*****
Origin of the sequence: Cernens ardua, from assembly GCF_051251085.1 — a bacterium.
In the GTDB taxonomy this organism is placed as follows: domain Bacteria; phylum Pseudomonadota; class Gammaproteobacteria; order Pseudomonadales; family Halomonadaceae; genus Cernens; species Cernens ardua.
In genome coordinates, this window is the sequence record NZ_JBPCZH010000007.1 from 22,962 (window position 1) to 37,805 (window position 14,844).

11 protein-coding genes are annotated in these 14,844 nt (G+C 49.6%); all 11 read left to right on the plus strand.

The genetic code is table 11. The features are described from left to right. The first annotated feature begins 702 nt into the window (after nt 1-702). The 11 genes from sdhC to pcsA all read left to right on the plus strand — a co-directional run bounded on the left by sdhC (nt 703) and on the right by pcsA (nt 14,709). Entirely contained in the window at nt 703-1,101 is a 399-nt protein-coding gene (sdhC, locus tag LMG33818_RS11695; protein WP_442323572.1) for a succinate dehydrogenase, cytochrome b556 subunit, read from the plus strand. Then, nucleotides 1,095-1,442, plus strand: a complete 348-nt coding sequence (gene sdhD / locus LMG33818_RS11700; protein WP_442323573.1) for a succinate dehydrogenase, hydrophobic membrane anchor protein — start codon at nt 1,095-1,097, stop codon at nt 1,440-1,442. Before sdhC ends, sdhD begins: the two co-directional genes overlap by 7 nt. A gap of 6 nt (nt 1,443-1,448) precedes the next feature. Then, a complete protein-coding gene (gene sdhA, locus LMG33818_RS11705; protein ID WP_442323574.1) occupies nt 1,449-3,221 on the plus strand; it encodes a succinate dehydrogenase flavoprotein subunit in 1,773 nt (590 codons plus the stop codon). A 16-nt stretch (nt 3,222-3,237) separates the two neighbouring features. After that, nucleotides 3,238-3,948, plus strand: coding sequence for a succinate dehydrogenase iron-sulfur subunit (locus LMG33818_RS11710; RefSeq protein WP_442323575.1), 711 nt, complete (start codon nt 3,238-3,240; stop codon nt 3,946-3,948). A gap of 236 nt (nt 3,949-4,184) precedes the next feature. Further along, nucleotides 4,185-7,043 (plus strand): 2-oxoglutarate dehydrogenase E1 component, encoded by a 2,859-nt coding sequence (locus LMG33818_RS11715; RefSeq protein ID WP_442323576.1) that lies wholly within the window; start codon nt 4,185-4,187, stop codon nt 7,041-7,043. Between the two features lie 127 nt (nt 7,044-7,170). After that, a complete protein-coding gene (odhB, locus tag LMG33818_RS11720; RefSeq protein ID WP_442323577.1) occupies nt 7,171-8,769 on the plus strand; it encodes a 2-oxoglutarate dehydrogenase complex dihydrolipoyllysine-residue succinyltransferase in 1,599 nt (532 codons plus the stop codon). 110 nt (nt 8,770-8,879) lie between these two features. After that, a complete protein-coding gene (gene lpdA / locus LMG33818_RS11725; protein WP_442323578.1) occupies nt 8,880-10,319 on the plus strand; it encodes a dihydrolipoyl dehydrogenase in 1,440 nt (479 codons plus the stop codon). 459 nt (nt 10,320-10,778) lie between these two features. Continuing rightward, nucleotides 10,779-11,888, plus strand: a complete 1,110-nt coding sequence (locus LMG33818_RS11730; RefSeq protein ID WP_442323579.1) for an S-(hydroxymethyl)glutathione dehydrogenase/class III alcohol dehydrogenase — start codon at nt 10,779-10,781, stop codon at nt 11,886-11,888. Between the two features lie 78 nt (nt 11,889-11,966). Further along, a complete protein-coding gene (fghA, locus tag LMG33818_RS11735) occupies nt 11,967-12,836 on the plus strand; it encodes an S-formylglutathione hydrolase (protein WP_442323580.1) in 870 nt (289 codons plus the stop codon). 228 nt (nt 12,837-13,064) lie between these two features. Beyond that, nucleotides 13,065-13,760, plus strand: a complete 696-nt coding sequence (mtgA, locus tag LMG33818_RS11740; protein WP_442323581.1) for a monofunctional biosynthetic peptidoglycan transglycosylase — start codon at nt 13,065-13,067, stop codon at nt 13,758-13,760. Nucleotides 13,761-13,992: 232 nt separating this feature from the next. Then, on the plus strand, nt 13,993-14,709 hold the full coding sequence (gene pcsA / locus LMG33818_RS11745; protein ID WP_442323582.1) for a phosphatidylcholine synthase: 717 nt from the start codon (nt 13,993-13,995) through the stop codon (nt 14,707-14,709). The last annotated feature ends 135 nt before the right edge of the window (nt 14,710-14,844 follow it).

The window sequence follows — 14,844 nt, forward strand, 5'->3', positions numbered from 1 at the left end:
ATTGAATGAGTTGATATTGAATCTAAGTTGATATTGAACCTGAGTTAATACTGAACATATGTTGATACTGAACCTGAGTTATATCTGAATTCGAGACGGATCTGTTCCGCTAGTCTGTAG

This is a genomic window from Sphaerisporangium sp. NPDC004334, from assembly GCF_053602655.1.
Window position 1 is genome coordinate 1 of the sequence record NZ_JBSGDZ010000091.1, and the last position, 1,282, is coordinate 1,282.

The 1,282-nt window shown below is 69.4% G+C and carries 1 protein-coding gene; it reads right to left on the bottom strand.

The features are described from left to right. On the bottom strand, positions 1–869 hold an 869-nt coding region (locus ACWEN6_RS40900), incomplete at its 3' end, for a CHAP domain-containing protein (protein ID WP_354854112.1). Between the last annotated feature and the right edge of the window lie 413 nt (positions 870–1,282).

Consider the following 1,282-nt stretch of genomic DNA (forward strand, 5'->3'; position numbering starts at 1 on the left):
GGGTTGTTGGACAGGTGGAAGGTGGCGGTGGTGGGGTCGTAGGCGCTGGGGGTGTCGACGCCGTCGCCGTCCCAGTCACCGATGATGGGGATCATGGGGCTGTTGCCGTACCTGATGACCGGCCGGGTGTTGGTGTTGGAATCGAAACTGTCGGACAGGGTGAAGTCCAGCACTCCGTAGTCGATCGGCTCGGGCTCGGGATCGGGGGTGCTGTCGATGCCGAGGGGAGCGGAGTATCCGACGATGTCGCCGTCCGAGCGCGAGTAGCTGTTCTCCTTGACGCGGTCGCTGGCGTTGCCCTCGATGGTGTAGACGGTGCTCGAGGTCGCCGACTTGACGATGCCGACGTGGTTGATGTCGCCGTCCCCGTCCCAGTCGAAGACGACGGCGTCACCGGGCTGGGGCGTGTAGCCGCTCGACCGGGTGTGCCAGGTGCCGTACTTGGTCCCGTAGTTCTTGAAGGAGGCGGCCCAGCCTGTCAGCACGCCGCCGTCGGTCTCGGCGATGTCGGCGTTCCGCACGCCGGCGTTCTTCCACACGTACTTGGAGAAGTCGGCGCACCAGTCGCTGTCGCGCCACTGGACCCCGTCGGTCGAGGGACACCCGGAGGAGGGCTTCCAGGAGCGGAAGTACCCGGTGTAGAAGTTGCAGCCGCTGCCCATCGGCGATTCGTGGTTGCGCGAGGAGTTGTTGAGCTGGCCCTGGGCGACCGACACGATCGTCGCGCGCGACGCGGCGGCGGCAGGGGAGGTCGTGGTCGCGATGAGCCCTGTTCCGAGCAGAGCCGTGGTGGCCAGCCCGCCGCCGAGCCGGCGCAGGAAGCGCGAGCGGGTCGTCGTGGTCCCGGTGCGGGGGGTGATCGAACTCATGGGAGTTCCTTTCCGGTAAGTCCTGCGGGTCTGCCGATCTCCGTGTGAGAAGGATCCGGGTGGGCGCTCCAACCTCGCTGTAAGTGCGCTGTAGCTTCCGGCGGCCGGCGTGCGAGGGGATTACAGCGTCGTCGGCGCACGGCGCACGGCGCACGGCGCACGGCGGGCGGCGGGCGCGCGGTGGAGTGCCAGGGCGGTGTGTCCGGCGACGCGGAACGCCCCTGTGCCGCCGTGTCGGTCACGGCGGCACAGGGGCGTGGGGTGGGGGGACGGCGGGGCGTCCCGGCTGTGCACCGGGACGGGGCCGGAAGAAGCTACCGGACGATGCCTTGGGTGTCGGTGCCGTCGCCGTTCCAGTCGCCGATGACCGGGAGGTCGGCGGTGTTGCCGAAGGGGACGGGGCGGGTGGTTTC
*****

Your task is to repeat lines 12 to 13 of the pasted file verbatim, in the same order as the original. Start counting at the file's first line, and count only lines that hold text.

Consider the following 1,282-nt stretch of genomic DNA (forward strand, 5'->3'; position numbering starts at 1 on the left):
GGGTTGTTGGACAGGTGGAAGGTGGCGGTGGTGGGGTCGTAGGCGCTGGGGGTGTCGACGCCGTCGCCGTCCCAGTCACCGATGATGGGGATCATGGGGCTGTTGCCGTACCTGATGACCGGCCGGGTGTTGGTGTTGGAATCGAAACTGTCGGACAGGGTGAAGTCCAGCACTCCGTAGTCGATCGGCTCGGGCTCGGGATCGGGGGTGCTGTCGATGCCGAGGGGAGCGGAGTATCCGACGATGTCGCCGTCCGAGCGCGAGTAGCTGTTCTCCTTGACGCGGTCGCTGGCGTTGCCCTCGATGGTGTAGACGGTGCTCGAGGTCGCCGACTTGACGATGCCGACGTGGTTGATGTCGCCGTCCCCGTCCCAGTCGAAGACGACGGCGTCACCGGGCTGGGGCGTGTAGCCGCTCGACCGGGTGTGCCAGGTGCCGTACTTGGTCCCGTAGTTCTTGAAGGAGGCGGCCCAGCCTGTCAGCACGCCGCCGTCGGTCTCGGCGATGTCGGCGTTCCGCACGCCGGCGTTCTTCCACACGTACTTGGAGAAGTCGGCGCACCAGTCGCTGTCGCGCCACTGGACCCCGTCGGTCGAGGGACACCCGGAGGAGGGCTTCCAGGAGCGGAAGTACCCGGTGTAGAAGTTGCAGCCGCTGCCCATCGGCGATTCGTGGTTGCGCGAGGAGTTGTTGAGCTGGCCCTGGGCGACCGACACGATCGTCGCGCGCGACGCGGCGGCGGCAGGGGAGGTCGTGGTCGCGATGAGCCCTGTTCCGAGCAGAGCCGTGGTGGCCAGCCCGCCGCCGAGCCGGCGCAGGAAGCGCGAGCGGGTCGTCGTGGTCCCGGTGCGGGGGGTGATCGAACTCATGGGAGTTCCTTTCCGGTAAGTCCTGCGGGTCTGCCGATCTCCGTGTGAGAAGGATCCGGGTGGGCGCTCCAACCTCGCTGTAAGTGCGCTGTAGCTTCCGGCGGCCGGCGTGCGAGGGGATTACAGCGTCGTCGGCGCACGGCGCACGGCGCACGGCGCACGGCGGGCGGCGGGCGCGCGGTGGAGTGCCAGGGCGGTGTGTCCGGCGACGCGGAACGCCCCTGTGCCGCCGTGTCGGTCACGGCGGCACAGGGGCGTGGGGTGGGGGGACGGCGGGGCGTCCCGGCTGTGCACCGGGACGGGGCCGGAAGAAGCTACCGGACGATGCCTTGGGTGTCGGTGCCGTCGCCGTTCCAGTCGCCGATGACCGGGAGGTCGGCGGTGTTGCCGAAGGGGACGGGGCGGGTGGTTTC